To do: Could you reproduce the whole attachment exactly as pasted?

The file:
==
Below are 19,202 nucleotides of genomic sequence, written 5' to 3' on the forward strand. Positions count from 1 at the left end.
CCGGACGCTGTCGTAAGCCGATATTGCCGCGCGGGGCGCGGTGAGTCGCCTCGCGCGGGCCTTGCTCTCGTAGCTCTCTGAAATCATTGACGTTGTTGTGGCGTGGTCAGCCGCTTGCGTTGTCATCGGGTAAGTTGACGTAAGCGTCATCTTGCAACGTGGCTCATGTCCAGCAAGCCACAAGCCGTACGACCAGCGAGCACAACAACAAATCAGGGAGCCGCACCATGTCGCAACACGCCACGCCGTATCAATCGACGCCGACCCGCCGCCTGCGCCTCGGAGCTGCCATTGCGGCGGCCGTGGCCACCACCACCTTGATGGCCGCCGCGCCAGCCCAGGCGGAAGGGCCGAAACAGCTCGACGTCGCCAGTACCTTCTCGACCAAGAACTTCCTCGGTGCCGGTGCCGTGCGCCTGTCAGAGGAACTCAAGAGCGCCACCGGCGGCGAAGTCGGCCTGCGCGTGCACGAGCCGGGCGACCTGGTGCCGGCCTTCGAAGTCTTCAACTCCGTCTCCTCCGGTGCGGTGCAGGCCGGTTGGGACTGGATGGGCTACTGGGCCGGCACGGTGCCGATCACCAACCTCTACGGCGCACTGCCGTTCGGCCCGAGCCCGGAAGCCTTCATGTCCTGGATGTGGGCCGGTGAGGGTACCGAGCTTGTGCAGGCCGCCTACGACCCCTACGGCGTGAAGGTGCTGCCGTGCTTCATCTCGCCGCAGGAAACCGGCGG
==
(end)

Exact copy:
Below are 19,202 nucleotides of genomic sequence, written 5' to 3' on the forward strand. Positions count from 1 at the left end.
CCGGACGCTGTCGTAAGCCGATATTGCCGCGCGGGGCGCGGTGAGTCGCCTCGCGCGGGCCTTGCTCTCGTAGCTCTCTGAAATCATTGACGTTGTTGTGGCGTGGTCAGCCGCTTGCGTTGTCATCGGGTAAGTTGACGTAAGCGTCATCTTGCAACGTGGCTCATGTCCAGCAAGCCACAAGCCGTACGACCAGCGAGCACAACAACAAATCAGGGAGCCGCACCATGTCGCAACACGCCACGCCGTATCAATCGACGCCGACCCGCCGCCTGCGCCTCGGAGCTGCCATTGCGGCGGCCGTGGCCACCACCACCTTGATGGCCGCCGCGCCAGCCCAGGCGGAAGGGCCGAAACAGCTCGACGTCGCCAGTACCTTCTCGACCAAGAACTTCCTCGGTGCCGGTGCCGTGCGCCTGTCAGAGGAACTCAAGAGCGCCACCGGCGGCGAAGTCGGCCTGCGCGTGCACGAGCCGGGCGACCTGGTGCCGGCCTTCGAAGTCTTCAACTCCGTCTCCTCCGGTGCGGTGCAGGCCGGTTGGGACTGGATGGGCTACTGGGCCGGCACGGTGCCGATCACCAACCTCTACGGCGCACTGCCGTTCGGCCCGAGCCCGGAAGCCTTCATGTCCTGGATGTGGGCCGGTGAGGGTACCGAGCTTGTGCAGGCCGCCTACGACCCCTACGGCGTGAAGGTGCTGCCGTGCTTCATCTCGCCGCAGGAAACCGGCGG